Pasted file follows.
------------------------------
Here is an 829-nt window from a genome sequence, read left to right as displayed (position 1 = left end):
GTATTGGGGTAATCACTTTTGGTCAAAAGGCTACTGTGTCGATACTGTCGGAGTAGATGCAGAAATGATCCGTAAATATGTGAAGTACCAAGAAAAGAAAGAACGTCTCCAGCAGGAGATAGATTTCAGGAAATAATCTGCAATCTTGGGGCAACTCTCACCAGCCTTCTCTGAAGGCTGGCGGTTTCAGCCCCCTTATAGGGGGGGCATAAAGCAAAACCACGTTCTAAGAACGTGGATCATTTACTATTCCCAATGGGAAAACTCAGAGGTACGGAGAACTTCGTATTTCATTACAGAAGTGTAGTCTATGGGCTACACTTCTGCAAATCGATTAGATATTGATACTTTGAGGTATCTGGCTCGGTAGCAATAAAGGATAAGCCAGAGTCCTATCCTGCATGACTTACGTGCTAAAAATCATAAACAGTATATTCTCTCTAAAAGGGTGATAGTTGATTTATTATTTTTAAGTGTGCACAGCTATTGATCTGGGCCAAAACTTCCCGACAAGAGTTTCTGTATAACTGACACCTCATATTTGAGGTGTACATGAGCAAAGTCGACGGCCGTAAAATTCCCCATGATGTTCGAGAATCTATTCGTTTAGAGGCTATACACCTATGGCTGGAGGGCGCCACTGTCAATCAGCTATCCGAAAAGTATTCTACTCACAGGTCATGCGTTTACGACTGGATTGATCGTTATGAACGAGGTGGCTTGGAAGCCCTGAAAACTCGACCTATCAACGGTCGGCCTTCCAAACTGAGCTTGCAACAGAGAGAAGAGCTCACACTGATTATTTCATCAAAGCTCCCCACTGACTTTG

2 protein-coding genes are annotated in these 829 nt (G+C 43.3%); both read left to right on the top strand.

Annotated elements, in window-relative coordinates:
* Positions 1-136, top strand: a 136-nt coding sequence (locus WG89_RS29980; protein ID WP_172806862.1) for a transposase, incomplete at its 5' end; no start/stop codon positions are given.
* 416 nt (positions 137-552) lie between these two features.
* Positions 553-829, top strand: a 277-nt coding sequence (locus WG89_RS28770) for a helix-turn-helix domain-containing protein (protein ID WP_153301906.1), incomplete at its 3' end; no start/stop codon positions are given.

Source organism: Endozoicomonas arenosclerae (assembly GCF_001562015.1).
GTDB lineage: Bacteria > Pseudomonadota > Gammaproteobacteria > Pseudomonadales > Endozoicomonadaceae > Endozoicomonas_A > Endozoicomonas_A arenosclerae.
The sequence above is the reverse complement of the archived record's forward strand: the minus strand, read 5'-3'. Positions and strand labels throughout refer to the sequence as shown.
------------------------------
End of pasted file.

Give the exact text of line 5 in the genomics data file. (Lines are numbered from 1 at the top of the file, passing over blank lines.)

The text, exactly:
* Positions 1-136, top strand: a 136-nt coding sequence (locus WG89_RS29980; protein ID WP_172806862.1) for a transposase, incomplete at its 5' end; no start/stop codon positions are given.